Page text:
An Archaeological History of Japan: 30,000 B.C. to A.D. 700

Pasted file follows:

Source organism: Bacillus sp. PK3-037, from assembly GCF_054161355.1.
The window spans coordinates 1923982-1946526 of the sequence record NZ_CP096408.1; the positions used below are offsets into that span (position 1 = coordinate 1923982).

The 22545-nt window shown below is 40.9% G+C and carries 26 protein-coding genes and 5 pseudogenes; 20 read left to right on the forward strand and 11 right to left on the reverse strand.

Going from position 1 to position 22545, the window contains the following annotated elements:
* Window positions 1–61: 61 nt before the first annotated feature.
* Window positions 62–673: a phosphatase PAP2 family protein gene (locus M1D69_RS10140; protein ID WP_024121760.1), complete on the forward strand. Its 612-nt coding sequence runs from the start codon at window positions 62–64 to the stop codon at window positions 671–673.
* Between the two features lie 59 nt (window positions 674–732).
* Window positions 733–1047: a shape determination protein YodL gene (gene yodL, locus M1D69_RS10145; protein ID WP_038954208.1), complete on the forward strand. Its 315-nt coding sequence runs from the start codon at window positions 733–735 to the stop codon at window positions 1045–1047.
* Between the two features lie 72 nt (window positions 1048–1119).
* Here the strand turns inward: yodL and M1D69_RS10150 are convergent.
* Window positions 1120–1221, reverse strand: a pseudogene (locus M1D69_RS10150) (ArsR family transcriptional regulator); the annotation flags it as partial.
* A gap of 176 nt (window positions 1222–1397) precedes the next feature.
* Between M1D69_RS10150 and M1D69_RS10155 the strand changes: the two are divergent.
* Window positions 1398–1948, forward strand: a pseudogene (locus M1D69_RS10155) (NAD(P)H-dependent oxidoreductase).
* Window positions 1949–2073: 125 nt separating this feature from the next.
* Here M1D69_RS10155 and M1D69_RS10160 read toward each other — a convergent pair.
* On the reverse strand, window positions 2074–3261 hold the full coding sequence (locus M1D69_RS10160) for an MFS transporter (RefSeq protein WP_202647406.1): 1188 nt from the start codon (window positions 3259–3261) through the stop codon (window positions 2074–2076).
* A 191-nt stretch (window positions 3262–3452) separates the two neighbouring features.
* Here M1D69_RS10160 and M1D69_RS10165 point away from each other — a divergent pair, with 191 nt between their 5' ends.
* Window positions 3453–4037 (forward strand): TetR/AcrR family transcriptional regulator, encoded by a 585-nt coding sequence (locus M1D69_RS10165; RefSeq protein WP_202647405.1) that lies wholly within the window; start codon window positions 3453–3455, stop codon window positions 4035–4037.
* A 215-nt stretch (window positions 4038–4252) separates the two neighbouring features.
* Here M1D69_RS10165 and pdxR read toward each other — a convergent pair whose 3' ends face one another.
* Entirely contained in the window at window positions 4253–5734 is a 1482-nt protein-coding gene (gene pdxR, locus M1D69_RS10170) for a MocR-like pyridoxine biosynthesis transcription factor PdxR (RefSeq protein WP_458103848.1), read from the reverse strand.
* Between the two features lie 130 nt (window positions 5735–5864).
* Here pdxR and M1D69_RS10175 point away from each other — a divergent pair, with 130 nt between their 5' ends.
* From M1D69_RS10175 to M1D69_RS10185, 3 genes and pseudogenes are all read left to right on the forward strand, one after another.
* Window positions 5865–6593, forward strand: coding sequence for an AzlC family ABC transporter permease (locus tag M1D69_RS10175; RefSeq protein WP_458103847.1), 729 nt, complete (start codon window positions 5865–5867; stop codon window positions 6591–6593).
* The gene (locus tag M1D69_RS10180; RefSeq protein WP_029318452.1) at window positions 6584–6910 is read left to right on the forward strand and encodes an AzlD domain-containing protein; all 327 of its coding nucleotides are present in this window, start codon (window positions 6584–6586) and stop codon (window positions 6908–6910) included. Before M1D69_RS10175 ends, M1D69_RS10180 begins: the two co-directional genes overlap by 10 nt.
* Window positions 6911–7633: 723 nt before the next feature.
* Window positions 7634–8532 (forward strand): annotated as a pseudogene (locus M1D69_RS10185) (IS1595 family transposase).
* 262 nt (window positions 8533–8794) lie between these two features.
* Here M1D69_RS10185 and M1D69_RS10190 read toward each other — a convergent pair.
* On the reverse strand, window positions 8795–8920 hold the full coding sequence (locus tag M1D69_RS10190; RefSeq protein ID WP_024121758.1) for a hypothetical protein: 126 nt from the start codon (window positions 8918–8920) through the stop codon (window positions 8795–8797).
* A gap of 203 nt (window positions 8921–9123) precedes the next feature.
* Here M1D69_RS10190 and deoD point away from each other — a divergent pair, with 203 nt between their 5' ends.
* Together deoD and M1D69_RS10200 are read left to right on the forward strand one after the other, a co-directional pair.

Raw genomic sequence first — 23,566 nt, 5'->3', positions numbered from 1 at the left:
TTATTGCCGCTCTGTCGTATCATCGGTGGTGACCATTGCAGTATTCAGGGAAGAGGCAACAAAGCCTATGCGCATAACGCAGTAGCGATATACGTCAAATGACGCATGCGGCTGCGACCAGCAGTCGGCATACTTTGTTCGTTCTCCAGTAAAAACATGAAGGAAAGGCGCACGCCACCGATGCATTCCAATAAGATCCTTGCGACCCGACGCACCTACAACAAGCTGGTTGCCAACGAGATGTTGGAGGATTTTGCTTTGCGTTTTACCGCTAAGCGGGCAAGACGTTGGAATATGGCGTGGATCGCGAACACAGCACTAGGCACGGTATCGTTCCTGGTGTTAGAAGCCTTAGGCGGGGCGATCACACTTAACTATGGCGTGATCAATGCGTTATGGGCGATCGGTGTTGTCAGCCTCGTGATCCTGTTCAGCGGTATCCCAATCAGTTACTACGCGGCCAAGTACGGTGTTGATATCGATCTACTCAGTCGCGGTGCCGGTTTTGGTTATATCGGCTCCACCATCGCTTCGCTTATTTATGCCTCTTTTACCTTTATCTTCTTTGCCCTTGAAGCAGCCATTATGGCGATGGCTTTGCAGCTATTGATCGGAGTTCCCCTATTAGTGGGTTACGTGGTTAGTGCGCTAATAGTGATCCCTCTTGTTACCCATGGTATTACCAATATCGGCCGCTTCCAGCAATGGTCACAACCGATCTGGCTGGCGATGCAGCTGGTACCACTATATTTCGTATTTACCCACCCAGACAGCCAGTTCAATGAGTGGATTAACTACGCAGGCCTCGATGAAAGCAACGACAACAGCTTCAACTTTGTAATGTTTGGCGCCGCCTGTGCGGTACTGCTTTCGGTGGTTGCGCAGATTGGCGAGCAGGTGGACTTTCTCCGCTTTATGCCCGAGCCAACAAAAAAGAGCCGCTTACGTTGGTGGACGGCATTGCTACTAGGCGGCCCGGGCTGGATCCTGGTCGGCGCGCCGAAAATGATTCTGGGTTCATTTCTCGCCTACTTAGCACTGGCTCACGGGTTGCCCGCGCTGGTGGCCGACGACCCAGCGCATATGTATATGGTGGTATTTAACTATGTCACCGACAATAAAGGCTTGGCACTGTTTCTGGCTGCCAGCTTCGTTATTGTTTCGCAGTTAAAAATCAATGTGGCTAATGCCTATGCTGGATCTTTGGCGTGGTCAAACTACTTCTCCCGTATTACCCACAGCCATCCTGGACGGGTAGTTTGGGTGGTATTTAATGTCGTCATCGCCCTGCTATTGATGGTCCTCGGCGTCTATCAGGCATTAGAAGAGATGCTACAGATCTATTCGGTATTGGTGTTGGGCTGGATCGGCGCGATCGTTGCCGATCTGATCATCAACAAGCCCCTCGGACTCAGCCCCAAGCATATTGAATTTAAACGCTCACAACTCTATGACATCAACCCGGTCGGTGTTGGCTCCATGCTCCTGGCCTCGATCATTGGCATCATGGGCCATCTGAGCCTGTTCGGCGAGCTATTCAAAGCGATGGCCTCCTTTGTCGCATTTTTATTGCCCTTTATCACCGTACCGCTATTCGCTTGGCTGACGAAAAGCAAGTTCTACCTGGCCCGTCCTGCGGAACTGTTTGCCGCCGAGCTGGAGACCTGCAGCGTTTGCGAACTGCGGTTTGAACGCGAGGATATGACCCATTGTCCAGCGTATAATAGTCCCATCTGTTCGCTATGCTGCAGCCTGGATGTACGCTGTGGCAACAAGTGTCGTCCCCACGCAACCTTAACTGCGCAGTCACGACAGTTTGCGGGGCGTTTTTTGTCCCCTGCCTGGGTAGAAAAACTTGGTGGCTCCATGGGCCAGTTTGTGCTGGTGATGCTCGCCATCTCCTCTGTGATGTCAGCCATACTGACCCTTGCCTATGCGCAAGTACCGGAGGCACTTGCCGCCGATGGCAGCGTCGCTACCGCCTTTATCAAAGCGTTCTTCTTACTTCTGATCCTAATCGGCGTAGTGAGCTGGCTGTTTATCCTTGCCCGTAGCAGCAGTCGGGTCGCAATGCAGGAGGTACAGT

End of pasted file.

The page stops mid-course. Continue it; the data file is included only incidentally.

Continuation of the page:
A notion widely shared among the Japanese is that a unique culture has existed uninterrupted on the archipelago since the first human settlements more than 30,000 years ago. The idea of a continuous shared Japanese culture, often described as "Japanese-ness," is epitomized by material items ranging from Zen Buddhist stone gardens and tea ceremony equipment to such archaeological artifacts as the prehistoric Jomon clay figurines. An Archaeological History of Japan challenges this notion by critically examining archaeological evidence as well as the way it has been interpreted.